The prominent researcher has been put on administrative leave pending an investigation into unspecified allegations.
Researchers uncover the first example of a eukaryotic organism that lacks the organelles.
May 12, 2016|
VLADIMIR HAMPL, CHARLES UNIVERSITY, PRAGUE, CZECH REPUBLICScientists have long thought that mitochondria—organelles responsible for energy generation—are an essential and defining feature of a eukaryotic cell. Now, researchers from Charles University in Prague and their colleagues are challenging this notion with their discovery of a eukaryotic organism, Monocercomonoides species PA203, which lacks mitochondria. The team’s phylogenetic analysis, published today (May 12) in Current Biology, suggests that Monocercomonoides—which belong to the Oxymonadida group of protozoa and live in low-oxygen environments—did have mitochondria at one point, but eventually lost the organelles.
“This is quite a groundbreaking discovery,” said Thijs Ettema, who studies microbial genome evolution at Uppsala University in Sweden and was not involved in the work.
“This study shows that mitochondria are not so central for all lineages of living eukaryotes,” Toni Gabaldon of the Center for Genomic Regulation in Barcelona, Spain, who also was not involved in the work, wrote in an email to The Scientist. “Yet, this mitochondrial-devoid, single-cell eukaryote is as complex as other eukaryotic cells in almost any other aspect of cellular complexity.”
Charles University’s Vladimir Hampl studies the evolution of protists. Along with Anna Karnkowska and colleagues, Hampl decided to sequence the genome of Monocercomonoides, a little-studied protist that lives in the digestive tracts of vertebrates. The 75-megabase genome—the first of an oxymonad—did not contain any conserved genes found on mitochondrial genomes of other eukaryotes, the researchers found. It also did not contain any nuclear genes associated with mitochondrial functions.
“It was surprising and for a long time, we didn’t believe that the [mitochondria-associated genes were really not there]. We thought we were missing something,” Hampl told The Scientist. “But when the data kept accumulating, we switched to the hypothesis that this organism really didn’t have mitochondria.”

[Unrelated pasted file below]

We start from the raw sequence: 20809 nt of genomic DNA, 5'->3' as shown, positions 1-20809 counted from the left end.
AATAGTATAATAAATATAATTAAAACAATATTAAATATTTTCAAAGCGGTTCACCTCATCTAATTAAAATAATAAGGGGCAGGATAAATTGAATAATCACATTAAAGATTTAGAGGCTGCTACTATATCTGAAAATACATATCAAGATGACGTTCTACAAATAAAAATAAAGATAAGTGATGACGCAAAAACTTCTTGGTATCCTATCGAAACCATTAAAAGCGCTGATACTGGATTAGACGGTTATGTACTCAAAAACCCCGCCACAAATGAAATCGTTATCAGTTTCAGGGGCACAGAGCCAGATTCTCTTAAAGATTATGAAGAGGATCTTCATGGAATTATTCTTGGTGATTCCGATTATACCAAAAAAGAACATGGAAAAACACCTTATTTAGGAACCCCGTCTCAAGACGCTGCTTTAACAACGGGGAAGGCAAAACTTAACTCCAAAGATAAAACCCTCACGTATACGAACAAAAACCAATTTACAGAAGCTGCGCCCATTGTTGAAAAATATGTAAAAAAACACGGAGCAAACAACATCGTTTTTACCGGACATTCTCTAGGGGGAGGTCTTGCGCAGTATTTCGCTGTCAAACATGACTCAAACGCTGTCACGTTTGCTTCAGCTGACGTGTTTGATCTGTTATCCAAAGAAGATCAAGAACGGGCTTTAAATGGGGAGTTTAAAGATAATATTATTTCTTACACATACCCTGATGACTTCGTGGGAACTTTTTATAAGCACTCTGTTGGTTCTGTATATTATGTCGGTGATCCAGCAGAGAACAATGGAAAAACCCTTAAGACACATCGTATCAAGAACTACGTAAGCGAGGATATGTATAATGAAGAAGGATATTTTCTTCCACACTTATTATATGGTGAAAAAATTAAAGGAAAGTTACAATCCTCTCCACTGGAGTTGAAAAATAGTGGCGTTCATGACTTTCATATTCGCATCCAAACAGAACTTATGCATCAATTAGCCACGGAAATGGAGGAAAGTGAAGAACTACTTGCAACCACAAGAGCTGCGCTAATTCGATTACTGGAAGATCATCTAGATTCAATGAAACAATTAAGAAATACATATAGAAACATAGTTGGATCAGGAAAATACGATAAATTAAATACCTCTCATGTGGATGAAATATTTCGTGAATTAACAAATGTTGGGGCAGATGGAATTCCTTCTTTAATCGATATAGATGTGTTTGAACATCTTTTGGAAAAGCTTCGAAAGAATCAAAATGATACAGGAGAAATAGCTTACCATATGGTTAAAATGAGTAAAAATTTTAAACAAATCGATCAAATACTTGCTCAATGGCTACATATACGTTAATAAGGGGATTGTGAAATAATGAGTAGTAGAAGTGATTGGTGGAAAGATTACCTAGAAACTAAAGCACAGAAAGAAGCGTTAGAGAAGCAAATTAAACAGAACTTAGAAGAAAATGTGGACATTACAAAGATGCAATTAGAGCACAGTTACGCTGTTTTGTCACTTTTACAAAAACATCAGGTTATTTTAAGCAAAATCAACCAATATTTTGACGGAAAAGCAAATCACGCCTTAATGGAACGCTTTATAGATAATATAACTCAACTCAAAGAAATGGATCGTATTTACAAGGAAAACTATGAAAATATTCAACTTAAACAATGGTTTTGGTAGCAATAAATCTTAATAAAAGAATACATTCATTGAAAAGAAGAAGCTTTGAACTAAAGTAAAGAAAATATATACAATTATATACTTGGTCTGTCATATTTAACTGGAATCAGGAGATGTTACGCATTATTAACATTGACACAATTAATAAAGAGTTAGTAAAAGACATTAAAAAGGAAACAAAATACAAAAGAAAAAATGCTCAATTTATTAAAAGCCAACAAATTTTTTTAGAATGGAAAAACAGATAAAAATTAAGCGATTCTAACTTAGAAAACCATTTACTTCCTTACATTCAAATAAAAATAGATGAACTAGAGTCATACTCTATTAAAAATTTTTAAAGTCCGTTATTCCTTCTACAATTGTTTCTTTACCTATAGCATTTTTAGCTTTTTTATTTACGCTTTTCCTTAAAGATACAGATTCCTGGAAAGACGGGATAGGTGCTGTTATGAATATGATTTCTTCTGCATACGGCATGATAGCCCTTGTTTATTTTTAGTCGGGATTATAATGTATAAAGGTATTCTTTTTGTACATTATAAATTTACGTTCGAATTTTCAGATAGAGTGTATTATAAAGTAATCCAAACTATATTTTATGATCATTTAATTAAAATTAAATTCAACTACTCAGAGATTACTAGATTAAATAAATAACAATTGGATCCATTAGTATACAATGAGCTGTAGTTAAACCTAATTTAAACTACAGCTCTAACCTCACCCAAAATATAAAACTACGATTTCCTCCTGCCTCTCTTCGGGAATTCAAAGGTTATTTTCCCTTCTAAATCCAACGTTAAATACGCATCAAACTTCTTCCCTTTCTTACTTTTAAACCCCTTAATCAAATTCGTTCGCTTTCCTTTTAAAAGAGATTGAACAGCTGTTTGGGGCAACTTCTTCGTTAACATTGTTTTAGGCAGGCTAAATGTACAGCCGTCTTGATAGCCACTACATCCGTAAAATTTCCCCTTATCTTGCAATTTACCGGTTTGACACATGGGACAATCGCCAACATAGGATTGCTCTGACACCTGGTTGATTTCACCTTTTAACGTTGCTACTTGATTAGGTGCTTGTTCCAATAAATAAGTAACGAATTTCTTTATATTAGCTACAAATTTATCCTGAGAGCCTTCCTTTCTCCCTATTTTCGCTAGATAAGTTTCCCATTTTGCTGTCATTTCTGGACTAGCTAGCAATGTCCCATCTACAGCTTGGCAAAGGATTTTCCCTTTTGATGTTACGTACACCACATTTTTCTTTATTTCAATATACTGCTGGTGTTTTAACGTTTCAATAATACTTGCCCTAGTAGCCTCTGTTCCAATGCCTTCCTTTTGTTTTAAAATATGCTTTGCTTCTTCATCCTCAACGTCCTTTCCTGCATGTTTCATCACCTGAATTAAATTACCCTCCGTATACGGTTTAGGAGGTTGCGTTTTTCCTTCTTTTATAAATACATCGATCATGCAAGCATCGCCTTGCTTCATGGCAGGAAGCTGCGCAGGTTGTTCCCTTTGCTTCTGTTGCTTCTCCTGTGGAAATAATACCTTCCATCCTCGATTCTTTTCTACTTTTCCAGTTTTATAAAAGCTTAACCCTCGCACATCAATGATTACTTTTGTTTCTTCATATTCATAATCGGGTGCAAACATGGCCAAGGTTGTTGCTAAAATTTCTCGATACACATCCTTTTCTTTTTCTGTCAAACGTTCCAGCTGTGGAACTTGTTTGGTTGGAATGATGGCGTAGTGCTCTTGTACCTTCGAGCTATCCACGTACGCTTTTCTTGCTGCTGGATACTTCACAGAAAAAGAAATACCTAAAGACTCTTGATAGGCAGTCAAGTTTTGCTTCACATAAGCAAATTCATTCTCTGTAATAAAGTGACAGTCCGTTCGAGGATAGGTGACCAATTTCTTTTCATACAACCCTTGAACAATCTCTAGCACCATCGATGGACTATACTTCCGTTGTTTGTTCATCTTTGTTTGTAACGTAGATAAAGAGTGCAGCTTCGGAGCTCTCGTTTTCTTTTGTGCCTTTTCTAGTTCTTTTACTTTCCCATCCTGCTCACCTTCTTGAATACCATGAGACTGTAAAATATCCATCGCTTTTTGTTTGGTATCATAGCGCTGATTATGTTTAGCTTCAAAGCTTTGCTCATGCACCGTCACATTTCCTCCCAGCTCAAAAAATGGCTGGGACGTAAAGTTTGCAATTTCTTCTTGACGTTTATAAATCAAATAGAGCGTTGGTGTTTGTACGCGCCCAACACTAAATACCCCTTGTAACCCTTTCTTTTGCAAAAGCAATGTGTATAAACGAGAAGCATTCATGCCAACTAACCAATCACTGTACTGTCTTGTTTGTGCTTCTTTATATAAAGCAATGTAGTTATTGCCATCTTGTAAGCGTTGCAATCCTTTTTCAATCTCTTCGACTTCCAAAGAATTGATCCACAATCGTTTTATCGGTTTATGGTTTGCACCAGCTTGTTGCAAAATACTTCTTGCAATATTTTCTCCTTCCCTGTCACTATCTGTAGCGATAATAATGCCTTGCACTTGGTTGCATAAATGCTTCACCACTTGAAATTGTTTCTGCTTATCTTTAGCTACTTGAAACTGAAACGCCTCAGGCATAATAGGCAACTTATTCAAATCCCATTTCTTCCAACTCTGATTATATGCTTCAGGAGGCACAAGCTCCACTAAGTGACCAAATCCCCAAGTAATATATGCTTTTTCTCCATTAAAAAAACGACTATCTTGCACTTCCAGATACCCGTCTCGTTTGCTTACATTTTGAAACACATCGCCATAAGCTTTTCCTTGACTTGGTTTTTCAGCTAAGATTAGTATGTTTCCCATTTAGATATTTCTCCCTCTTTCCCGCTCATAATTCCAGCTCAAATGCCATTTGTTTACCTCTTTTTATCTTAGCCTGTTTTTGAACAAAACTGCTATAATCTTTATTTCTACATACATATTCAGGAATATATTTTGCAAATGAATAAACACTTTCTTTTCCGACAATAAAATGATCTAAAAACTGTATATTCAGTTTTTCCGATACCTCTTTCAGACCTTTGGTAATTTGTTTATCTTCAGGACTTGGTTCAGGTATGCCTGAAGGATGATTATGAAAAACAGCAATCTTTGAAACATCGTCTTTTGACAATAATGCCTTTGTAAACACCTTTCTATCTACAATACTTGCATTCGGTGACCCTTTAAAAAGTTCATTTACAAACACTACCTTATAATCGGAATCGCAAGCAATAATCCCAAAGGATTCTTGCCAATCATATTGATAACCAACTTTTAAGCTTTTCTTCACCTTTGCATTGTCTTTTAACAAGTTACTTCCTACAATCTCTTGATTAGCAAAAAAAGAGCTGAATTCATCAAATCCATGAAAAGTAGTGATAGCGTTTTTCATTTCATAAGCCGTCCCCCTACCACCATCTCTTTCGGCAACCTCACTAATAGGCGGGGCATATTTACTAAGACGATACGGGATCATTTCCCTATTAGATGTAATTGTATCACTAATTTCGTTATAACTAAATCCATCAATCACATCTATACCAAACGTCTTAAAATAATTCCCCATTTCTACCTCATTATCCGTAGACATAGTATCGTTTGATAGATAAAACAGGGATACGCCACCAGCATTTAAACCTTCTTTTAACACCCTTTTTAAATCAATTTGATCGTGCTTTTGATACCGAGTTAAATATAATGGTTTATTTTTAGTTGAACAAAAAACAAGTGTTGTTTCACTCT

Because researchers have previously not found examples of eukaryotes without some form of mitochondria, the current theory of the origin of eukaryotes poses that the appearance of mitochondria was crucial to the identity of these organisms.
“We now view these mitochondria-like organelles as a continuum from full mitochondria to very small vesicles called mitosomes,” Hampl explained.
Some anaerobic protists, for example, have only pared down versions of mitochondria, such as hydrogenosomes and mitosomes, which lack a mitochondrial genome. But these mitochondrion-like organelles perform essential functions of the iron-sulfur cluster assembly pathway, which is known to be conserved in virtually all eukaryotic organisms studied to date.
Yet, in their analysis, the researchers found no evidence of the presence of any components of this mitochondrial pathway.
Like the scaling down of mitochondria into mitosomes in some organisms, the ancestors of modern Monocercomonoides once had mitochondria. “Because this organism is phylogenetically nested among relatives that had conventional mitochondria, this is most likely a secondary adaptation,” said Michael Gray, a biochemist who studies mitochondria at Dalhousie University in Nova Scotia and was not involved in the study. According to Gray, the finding of a mitochondria-deficient eukaryote does not mean that the organelles did not play a major role in the evolution of eukaryotic cells.
To be sure they were not missing mitochondrial proteins, Hampl’s team also searched for potential mitochondrial protein homologs of other anaerobic species, and for signature sequences of a range of known mitochondrial proteins. While similar searches with other species uncovered a few mitochondrial proteins, the team’s analysis of Monocercomonoides came up empty.
“The data is very complete,” said Ettema. “It is difficult to prove the absence of something but [these authors] do a convincing job.”
To form the essential iron-sulfur clusters, the team discovered that Monocercomonoides use a sulfur mobilization system found in the cytosol, and that an ancestor of the organism acquired this system by lateral gene transfer from bacteria. This cytosolic, compensating system allowed Monocercomonoides to lose the otherwise essential iron-sulfur cluster-forming pathway in the mitochondrion, the team proposed.